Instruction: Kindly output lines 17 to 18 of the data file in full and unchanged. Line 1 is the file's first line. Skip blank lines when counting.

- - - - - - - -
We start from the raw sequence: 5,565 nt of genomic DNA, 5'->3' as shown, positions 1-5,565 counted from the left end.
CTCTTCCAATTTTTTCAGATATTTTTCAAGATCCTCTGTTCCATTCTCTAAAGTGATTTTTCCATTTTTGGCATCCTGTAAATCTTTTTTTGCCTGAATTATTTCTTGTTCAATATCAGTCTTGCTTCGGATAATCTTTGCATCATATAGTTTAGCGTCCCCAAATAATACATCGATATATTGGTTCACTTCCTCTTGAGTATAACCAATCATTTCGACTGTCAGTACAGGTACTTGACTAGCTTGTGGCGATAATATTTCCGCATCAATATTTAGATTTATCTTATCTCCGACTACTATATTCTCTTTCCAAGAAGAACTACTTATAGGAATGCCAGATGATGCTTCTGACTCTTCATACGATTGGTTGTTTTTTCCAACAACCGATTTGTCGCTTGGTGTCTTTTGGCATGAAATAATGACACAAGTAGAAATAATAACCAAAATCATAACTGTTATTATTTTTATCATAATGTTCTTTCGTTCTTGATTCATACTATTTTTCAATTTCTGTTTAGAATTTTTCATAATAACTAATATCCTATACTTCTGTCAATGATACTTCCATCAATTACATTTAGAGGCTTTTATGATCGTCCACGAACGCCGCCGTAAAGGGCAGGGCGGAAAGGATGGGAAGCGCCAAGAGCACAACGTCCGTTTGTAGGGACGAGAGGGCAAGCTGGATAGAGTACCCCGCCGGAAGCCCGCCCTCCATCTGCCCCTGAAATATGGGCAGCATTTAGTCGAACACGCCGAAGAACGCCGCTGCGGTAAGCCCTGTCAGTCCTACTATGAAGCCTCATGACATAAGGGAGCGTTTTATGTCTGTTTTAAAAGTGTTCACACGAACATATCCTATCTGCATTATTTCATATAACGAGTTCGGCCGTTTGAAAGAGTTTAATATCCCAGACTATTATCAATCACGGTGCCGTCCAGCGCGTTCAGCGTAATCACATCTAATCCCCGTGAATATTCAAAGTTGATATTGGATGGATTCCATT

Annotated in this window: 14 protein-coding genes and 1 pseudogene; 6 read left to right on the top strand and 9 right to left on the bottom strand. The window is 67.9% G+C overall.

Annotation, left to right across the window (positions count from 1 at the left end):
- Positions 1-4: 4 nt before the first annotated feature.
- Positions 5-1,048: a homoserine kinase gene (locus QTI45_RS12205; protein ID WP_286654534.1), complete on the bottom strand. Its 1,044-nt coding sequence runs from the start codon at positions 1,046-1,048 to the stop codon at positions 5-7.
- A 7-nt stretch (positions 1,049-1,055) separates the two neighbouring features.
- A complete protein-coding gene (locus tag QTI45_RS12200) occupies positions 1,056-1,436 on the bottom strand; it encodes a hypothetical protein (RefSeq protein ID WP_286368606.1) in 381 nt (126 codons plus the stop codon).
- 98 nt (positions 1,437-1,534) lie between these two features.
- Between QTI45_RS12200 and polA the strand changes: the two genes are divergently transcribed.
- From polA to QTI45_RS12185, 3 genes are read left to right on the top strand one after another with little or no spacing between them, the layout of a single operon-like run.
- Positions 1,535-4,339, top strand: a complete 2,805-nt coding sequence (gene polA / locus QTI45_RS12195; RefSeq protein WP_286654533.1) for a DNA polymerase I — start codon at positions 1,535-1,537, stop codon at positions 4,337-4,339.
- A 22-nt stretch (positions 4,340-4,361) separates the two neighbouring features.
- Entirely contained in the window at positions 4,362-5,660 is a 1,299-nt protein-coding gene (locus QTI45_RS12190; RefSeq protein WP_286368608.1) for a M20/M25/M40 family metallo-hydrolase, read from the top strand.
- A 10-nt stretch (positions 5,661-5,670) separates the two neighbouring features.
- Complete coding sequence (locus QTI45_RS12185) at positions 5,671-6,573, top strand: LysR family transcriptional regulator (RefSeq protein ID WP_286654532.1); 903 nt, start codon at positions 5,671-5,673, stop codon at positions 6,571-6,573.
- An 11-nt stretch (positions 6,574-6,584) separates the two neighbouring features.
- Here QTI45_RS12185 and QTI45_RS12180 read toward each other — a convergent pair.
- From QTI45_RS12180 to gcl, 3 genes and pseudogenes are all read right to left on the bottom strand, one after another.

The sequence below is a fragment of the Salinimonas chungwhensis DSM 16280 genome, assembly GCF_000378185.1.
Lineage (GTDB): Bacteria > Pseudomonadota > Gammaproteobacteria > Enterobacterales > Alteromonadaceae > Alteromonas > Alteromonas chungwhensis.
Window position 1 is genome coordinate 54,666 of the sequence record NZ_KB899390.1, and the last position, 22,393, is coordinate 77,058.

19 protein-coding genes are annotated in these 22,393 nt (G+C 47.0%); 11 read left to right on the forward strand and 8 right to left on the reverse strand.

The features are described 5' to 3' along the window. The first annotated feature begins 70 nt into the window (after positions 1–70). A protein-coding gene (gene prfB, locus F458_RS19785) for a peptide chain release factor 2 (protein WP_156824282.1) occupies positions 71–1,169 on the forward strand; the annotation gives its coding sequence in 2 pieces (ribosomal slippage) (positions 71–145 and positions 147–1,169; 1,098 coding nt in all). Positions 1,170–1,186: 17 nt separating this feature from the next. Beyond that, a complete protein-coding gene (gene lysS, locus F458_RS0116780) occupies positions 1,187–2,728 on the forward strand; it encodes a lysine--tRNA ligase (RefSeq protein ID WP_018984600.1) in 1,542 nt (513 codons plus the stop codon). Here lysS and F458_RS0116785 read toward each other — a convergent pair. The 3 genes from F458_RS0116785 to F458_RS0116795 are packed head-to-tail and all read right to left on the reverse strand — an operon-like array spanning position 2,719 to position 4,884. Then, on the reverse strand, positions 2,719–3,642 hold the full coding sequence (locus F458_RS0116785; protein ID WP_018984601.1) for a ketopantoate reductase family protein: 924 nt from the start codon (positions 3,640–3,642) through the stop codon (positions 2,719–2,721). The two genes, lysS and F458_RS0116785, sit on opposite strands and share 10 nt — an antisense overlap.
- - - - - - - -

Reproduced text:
- An 11-nt stretch (positions 6,574-6,584) separates the two neighbouring features.
- Here QTI45_RS12185 and QTI45_RS12180 read toward each other — a convergent pair.